When you’re used to an income somewhere around average salary, a drop to Carer’s Allowance is a big shock.  I was a Civil Servant.  And it wasn’t just a job, it was a career.  I’d been promoted a couple of times and was on the list for another.  My wife was also ready for promotion.  Then MS appeared out of nowhere.  We’d spent the three years up to and including 2004 dealing with divorce, court cases, and helping with my Dad who had terminal cancer.  2005 was supposed to be the first year of our future.  It turned out to be the first year of MS in our lives.  And a pretty vicious, progressive form it is too.  We were married in the January and by March the symptoms were really kicking in.  Diagnosis came in May.  Right from the off, my wife needed help to look after herself.  We lived nowhere near family and couldn’t ask friends to do it.  It was just us two.  So I became her carer.  Not a post I’d applied for.  Not one she’d advertised.  But that was the reality.

I had to stop “working” because I had to provide so much care for her.  (The photo attached to this post is from 2006 – her MS has progressed considerably over the last 7 years.)  Needless to say, my wife had to give up too.  Overnight, our “earning” capacity dropped by over half.  You learn pretty quickly to do without your disposable income.  You learn, or at least I had to learn very quickly, that every penny has to be accounted for every month.  That there’s no “fat” available.  Your lifestyle has to change but, with disability and caring, your lifestyle is changed for you.  Things like going out become a thing of the past, so you’re saving money there, right?  You concentrate on keeping a roof over your head, putting food on the plate, and the home heated and lit.  That’s it.  The other stuff doesn’t exist any more.

Nothing and no-one can really prepare you for losing so much if disability should enter your life.  Caring is the same.  Your sense of worth is conditioned by society to be bound up in what your income is.  You’re judged on it by the outside world, even if they’ve not met you – a cursory glance at today’s media will tell you that.  And you certainly spend many a waking hour judging yourself on it.  “Is this all I’m worth now?"  Despite the occasional political speech or media article eulogising the work of carers whenever there’s an event like Carer’s Week, you can’t help but measure yourself against the bulk of the stuff you see in the media.  Who’s got what?  Who’s doing this and that?  Where to go on holiday this summer?  Etc, etc, etc.  The Joneses are now a long way out of sight.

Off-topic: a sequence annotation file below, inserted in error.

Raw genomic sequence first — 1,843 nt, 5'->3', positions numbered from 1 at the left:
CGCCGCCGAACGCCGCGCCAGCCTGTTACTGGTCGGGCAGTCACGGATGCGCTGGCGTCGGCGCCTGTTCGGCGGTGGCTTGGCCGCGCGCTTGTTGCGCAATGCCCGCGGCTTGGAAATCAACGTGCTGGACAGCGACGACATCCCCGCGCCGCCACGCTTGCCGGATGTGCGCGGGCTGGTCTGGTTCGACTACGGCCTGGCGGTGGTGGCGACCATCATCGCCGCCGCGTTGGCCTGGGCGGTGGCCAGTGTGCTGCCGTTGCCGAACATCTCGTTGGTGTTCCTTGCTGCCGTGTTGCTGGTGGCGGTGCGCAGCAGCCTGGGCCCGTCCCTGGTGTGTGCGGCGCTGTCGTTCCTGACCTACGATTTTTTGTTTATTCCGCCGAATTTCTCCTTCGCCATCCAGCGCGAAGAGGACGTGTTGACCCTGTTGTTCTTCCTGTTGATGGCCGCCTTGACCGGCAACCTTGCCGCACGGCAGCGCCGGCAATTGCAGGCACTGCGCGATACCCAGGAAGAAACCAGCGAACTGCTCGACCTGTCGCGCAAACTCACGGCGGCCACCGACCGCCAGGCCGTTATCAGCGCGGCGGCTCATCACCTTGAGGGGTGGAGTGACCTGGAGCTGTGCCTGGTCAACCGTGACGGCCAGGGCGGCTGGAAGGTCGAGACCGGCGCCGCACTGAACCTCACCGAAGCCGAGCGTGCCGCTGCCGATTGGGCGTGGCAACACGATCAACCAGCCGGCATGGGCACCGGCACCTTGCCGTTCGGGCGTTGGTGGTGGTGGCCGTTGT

Think about your income.  Think about what you might be doing with it over a weekend, over the summer.  Then imagine over half of it gone.  What would you do?  This is the reality for a lot of carers.  Would you be prepared to care?

Burbling blind

Friday night/Saturday morning – 00:35.

I usually take my time over these posts, making sure they make sense before letting them out “in the wild”.  I’m pretty self-critical – no, actually, I’m extremely self-critical – and this extends to writing posts.  I try not to depress the shit out of you, gentle reader – or me, for that matter.  I also try and make sure I’ve got something vaguely interesting to write about before putting finger to keyboard.  I haven’t got that vaguely-interesting-something tonight, that “hook” to hang the rest of the post on.

It’s not for lack of anything in the news.  Jack Osbourne has recently been diagnosed with MS, presumably Relapsing Remitting MS.  I’ve got something swirling about in my head about this but I just can’t get it out.  I wish him and his family well for the future.  It’s also the end of Carers’ Week in the UK.  I’ve not followed enough of the goings-on, even locally, to use it as a subject.  I can’t even summon the vitriol to wade into Jimmy Carr, tax avoidance schemes and their knock on effect to welfare services.  I’m too preoccupied with what’s going on here.